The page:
Your personal brand isn’t about pretending to be something you’re not. That can actually keep you feeling stuck in your career. It’s really about being your best ‘real you.’ It’s about owning your strengths and being purposeful about how you want to be perceived by others.

What do you want to be known for? By being more deliberate about how you want to come across and what you’re looking for in your career, you’ll increase your chance of attracting the right opportunities.

Once you’ve given your personal brand some thought, make sure that you show up online. Is your LinkedIn profile up to date? And if you don’t have one, get one. Make sure it communicates what you want to be known for and that it’s consistent with your other social media profiles.

5. Get unstuck and be accountable

Achieve your career goals faster, and grow and learn by making yourself accountable. Tell other people your goals and a timeline, and have them to hold you accountable.

For example, you might want to get a promotion by the end of the year, have decided the sector you want to move to by the end of the month, or have got your new business idea before the next pay day. Whatever your ambitions are, you can tell a friend or a colleague, or share this with a mentor or a mastermind group.

When we tell other people our goals and intentions, they hold us accountable, and we are more likely to make progress faster.

6. Make sure your values are aligned with your organisation’s

All the professional development, goal setting, and networks in the world won’t make you happy if you’re working for a company that ultimately has opposing values to yours.

Figure out what’s important to you in a job. For example, does your company’s product help people live a better life? Do you feel strongly about your company’s ethics and social responsibility? Does the company culture allow employees to be themselves and shine? Or maybe flexible working and more holidays for employees with families is where your heart is?

Some companies put their employees well-being at the core of their business; others put profits first. If you feel that your values don’t match the core values of your employer, it could be a reason why you’re feeling stuck in your career and unhappy.

It’s important to work through this and identify whether it’s the job that is not right for you, or if it’s a great job but the organization or sector is wrong for you.

7. Get out of your comfort zone

Your comfort zone is your safe place. For any change to happen, you have to step out of your comfort zone. Many of us have been forced out of our comfort zones right now, perhaps we’ve been on and off furlough, been through restructure or redundancy.

It’s actually much easier not to change anything and to keep grumbling on about how you’re stuck and unhappy than to step outside of your comfort zone to address the fearful unknowns associated with change. It’s part of human nature that we’d put up with the devil we know rather than risk the devil we don’t.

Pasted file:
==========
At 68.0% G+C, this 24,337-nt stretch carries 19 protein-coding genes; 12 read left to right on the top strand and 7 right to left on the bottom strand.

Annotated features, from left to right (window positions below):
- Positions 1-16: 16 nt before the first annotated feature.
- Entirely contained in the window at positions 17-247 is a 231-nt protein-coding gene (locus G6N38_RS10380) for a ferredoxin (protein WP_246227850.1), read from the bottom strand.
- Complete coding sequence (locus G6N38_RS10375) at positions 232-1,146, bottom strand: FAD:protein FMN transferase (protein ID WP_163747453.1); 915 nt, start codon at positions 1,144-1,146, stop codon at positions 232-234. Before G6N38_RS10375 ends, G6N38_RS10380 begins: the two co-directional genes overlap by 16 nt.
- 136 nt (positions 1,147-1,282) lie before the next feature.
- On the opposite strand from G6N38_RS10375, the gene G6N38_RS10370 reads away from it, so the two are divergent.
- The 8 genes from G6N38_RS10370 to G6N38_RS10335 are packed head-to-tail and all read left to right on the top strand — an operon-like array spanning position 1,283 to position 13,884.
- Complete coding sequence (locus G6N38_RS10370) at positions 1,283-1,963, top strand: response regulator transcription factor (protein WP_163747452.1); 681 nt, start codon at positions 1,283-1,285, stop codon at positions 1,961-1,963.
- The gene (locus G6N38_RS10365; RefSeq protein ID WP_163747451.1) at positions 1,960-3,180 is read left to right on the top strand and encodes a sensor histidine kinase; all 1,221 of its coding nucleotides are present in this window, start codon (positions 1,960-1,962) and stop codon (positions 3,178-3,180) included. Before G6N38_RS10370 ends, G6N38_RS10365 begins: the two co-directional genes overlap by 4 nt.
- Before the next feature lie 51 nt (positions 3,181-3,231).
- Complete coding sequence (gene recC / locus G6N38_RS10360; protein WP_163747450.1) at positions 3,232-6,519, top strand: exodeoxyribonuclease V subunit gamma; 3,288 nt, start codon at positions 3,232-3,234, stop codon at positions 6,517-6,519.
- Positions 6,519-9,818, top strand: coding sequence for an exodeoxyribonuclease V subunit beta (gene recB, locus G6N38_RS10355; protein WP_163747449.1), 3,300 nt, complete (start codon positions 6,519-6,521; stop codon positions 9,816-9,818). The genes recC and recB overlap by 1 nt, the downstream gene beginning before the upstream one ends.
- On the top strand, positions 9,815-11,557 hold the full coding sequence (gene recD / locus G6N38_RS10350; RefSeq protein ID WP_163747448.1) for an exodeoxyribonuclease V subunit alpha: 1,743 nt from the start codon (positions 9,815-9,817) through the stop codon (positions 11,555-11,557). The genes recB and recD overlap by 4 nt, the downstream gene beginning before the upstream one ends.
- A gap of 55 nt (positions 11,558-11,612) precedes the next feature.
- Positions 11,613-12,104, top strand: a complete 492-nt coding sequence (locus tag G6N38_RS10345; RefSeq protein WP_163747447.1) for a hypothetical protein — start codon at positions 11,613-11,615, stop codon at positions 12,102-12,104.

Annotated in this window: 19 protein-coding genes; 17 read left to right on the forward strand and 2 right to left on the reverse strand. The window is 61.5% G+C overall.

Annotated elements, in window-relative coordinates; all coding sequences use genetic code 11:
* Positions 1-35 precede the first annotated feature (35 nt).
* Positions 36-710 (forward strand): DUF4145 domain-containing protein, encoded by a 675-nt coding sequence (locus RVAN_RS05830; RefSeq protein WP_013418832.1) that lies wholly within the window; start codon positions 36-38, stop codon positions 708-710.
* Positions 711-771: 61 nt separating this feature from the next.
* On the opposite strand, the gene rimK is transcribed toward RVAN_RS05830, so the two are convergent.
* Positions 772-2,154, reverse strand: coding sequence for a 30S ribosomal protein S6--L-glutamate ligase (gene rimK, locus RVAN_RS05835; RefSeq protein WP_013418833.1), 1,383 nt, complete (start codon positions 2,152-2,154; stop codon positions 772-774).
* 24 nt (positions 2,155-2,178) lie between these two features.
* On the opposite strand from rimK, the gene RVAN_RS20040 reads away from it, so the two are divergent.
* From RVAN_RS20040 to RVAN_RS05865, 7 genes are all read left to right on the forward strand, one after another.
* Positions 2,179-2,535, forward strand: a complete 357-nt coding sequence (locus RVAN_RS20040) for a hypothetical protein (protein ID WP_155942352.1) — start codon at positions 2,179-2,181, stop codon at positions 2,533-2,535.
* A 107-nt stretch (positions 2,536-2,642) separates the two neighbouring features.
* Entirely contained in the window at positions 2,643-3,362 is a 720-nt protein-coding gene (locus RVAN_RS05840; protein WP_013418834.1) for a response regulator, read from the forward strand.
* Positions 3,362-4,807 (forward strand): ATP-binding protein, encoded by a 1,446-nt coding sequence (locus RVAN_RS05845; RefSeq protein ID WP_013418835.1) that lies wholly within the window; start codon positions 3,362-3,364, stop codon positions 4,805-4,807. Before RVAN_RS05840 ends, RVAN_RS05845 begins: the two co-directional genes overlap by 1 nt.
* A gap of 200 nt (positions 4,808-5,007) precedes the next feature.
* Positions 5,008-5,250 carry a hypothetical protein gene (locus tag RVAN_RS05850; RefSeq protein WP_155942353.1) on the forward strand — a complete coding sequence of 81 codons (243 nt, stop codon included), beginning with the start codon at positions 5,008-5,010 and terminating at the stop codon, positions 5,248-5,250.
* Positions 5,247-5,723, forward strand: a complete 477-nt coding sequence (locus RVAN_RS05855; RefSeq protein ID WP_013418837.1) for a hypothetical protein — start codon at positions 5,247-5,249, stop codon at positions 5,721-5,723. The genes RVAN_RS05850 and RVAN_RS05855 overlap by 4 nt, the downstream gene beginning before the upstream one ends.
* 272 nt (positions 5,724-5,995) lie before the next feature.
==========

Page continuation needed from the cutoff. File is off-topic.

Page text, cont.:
This is true even if the devil we know is a boring, unfulfilling job because we’re wired to think that making a change to find a better option might actually leave us worse off.

If you feel stuck, it might be that your confidence has got the better of you.

To get ahead at work, start taking small steps outside of your comfort zone. Consider what you’re scared of that is stopping you from making a change. Then, tackle that in small steps.

For example, if you know that to move into the job you want, you’ll have to do more public speaking, but public speaking terrifies you so much it’s stopping you from going for the job, then start small to build your confidence. You can speak up more in team meetings, then slowly build from there.

You might also choose to set up or be part of a specific group. One of my clients, who found that confidence was holding her team back in achieving work goals, set up a ‘get out of your comfort zone club.’ Here they challenge and support each other to build their confidence by regularly leaving their comfort zones.

8. Learn to embrace failure

Failure is part of life. A New York University study found that children learning to walk averaged 2,368 steps and fell 17 times an hour. Failure is simply the natural path to success.

The truth is that we don’t get everything right the first time. We fail, we learn, we pick ourselves up, and we try again.

In my experience, it’s common that whilst the theory of learning from failure is supported, the reality of being open about failures to enable personal learning is much harder to achieve.

We don’t like to admit that we’ve failed. We have a fight or flight response to failure. It’s a normal gut reaction to ask ourselves: ‘Will I get away with it if I don’t tell anyone?’ We are fearful of criticism, of losing face in front of others, or even being fired for failure.

However, if you’re going to stop feeling stuck in your career, you must be open to learning from failure.